19. DIAGNOSIS Physical Signs of Mild TBI Any loss of consciousness Retrograde or anterograde amnesia Seizure at time of impact (so-called impact seizure) Vacant stare Inability to focus, easily distracted Slurred speech, slow to answer questions Disoriented, unsteady gait Memory deficits, personality change Emotionally unstable, inappropriate behavior Delayed verbal and motor responses

  20. DIAGNOSIS, CONT. Symptomatology Headache ( nearly always present) Dizziness, vertigo Lack of awareness Nausea, vomiting Loss of balance Feeling dazed, “dinghy” Ringing in the ears (tinnitus) Blurred or double vision (diplopia) “Just not feeling right”

  21. BOTTOM LINE Examiner must have high index of suspicion based on mechanism of injury, velocity, in- car damage, helmet damage, damage to surrounding area, etc. Athletes themselves will under report symptoms and out right lie to stay in the event.

  22. MANAGEMENT ANY Symptoms or Signs: NO RETURN TOANY SPORTS ACTIVITY; whether competition, or training Driver or athlete should be medically evaluated and monitored every 5 min. for symptom/sign resolution or deterioration for at least 1 hr.


  24. STATE OF THE ART Neuro-psyche testing: ImPACT: Immediate Post-Concussion Assessment and Cognitive Testing One of several available: Now used in Indy Car, Formula 1, NASCAR, NFL, NHL, World Cup Soccer, USSA, FISA, and FIFA. Most extensively tested (Initially over 18,000 subjects)

  25. WHY USE NEUROPSYCH TESTING Athletes with a mild TBI will often deny symptoms Athletes may lack awareness of symptoms Testing provides unique information Trusting an athlete’s self-assessment is very dangerous! Eliminates bias, favoritism, and revenge

  26. ImPACT ADVANTAGES Minimizes practice effects (can’t out smart the test) Measures reaction time to 1/100 th Sec. Can be administered in a group setting Can be administered by a Nurse or Athletic Trainer, even a PhD or MD Now available for I-PHONE and other wireless use < 30 Minutes to administer 24/7 World wide reporting of the results

  27. HOW TO USE ImPACT Initial preseason baseline testing on all athletes (now enough tests so not absolutely necessary) Administer test as soon as practical following incident (readings returned in matter of minutes) Diagnosis confirmed if test determined to be abnormal (more than 2 SD from baseline) Repeat test at 48 hrs. and again at 7 days and every 7 days until normal. Provides a definitive guide for return to competition

  28. EFFECT OF REPEATED MILD TBI ON THE ATHLETE An athlete with more than three previous concussions is 9 x more likely to have associated amnesia either anterograde or retrograde as well as post concussion symptoms Retrograde amnesia: 10 x more likely to have a poor outcome Anterograde amnesia: 4.2 x more likely to have a poor outcome L.O.C. not predictive of outcome!!!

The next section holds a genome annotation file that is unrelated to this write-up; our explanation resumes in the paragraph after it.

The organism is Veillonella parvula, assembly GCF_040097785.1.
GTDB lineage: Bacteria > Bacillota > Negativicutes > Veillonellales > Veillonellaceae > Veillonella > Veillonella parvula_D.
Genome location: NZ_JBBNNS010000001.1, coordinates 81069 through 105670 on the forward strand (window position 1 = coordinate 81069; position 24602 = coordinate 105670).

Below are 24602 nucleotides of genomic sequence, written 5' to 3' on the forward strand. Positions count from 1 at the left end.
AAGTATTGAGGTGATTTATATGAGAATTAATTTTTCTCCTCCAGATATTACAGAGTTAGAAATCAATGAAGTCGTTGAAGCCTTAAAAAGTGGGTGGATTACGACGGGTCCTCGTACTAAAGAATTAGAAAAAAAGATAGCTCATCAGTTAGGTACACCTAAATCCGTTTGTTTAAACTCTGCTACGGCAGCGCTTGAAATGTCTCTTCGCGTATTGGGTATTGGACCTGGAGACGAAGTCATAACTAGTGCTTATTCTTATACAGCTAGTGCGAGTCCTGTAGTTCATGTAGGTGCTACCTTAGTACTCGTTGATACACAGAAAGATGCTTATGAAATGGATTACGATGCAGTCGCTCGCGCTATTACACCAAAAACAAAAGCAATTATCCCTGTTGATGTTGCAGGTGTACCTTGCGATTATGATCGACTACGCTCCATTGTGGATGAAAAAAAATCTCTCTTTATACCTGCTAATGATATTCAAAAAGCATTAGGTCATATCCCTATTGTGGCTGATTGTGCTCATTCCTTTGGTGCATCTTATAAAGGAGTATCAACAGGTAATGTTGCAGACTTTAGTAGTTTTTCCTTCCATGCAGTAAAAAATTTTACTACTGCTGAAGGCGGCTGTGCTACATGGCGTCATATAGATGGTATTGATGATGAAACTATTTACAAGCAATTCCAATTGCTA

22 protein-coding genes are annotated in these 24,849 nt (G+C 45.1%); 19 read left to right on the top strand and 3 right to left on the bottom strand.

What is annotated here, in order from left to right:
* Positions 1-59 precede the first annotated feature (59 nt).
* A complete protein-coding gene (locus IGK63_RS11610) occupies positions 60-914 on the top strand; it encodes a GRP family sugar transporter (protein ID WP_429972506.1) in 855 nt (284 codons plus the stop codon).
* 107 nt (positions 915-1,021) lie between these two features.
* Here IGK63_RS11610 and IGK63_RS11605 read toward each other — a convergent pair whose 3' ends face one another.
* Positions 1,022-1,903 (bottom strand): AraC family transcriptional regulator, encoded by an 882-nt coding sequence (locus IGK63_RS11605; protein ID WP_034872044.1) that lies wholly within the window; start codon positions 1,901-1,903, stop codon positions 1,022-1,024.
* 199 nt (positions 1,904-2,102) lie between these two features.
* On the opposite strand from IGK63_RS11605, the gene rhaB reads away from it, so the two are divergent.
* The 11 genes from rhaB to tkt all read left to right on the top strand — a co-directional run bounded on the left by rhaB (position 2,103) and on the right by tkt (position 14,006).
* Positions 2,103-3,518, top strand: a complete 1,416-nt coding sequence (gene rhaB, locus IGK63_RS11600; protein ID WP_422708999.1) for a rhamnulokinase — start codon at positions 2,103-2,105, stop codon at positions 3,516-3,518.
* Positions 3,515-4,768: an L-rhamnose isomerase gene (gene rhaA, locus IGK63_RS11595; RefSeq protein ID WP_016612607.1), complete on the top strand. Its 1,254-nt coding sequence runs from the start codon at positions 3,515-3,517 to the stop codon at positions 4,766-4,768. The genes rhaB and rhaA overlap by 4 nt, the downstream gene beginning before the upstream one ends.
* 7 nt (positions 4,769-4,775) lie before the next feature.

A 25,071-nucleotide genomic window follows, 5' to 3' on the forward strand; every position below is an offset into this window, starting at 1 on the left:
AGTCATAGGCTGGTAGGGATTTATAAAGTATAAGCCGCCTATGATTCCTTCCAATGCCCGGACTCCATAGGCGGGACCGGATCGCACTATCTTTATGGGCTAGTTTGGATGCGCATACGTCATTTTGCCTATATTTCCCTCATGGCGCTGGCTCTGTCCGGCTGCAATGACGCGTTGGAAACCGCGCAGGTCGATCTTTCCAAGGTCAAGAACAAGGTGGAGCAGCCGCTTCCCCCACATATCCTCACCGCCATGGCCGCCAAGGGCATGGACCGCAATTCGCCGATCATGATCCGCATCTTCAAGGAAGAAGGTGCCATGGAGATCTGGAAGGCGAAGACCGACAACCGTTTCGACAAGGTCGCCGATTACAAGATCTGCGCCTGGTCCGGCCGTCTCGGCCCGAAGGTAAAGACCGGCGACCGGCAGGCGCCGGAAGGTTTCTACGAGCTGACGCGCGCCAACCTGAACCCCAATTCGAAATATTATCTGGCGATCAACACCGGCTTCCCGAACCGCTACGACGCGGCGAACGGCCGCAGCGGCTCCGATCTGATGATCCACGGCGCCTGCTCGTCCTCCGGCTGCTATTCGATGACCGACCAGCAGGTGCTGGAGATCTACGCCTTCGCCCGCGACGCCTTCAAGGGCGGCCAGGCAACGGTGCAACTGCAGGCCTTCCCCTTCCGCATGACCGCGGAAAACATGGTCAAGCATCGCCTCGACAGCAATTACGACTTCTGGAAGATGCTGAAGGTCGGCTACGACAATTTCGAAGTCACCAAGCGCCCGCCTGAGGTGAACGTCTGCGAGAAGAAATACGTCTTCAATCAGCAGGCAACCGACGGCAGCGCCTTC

29. WHEN DO WE NEED CT/MRI? Suspicion of a structural lesion: focal neurological signs, evidence of significant impact i.e. helmet, cockpit damage in racing Seizure activity > 1 minute Prolonged disturbance of consciousness or worsening level of consciousness while under observation Persistent clinical or cognitive symptoms, doesn’t improve gradually over period of 2 to 3 weeks.

  30. RETURN TO COMPETITION Level 1. No activity, complete rest; once asymptomatic proceed to level 2 Level 2. Light aerobic exercise such as walking or stationary cycling Level 3: Sport-specific training (skating in hockey, running in soccer, simulator, go-kart, family car in racing) Level 4: Return to sport with supervised private practice with attention to consistent, competitive times or abilities Level 5: Return to competition under observation during practice then competition Any re-occurrence of symptoms along the line, athlete should go back to previous level!!!!

  31. WHAT WE STILL DON’T KNOW How many mild TBI’s are too many? When is the brain really back to normal? Is there effective pharmacotherapy? Why some athletes are “brain injury prone”? - The exact role of age/development (kids and women are more vulnerable) - The role of genetics, seems to run in families - The role of other conditions (migraine, ADD)

  32. WHAT HAVE WE LEARNED Mild TBI can have long term effects Most but not all athletes recover quickly Age may be important in recovery Neuropsychological testing is a useful tool Management should involve multiple components Total inactivity is bad but, activity too soon is also bad

  33. PREVENTION Stay inside and don’t do anything or Wear an approved/well fitted helmet (FIA 8860) Head and Neck restraint SYSTEM in 4 wheel vehicles Newer devices available for motorcycles (Leatt) Something to “catch” the head. Pad everything with energy absorbing material

  34. THE END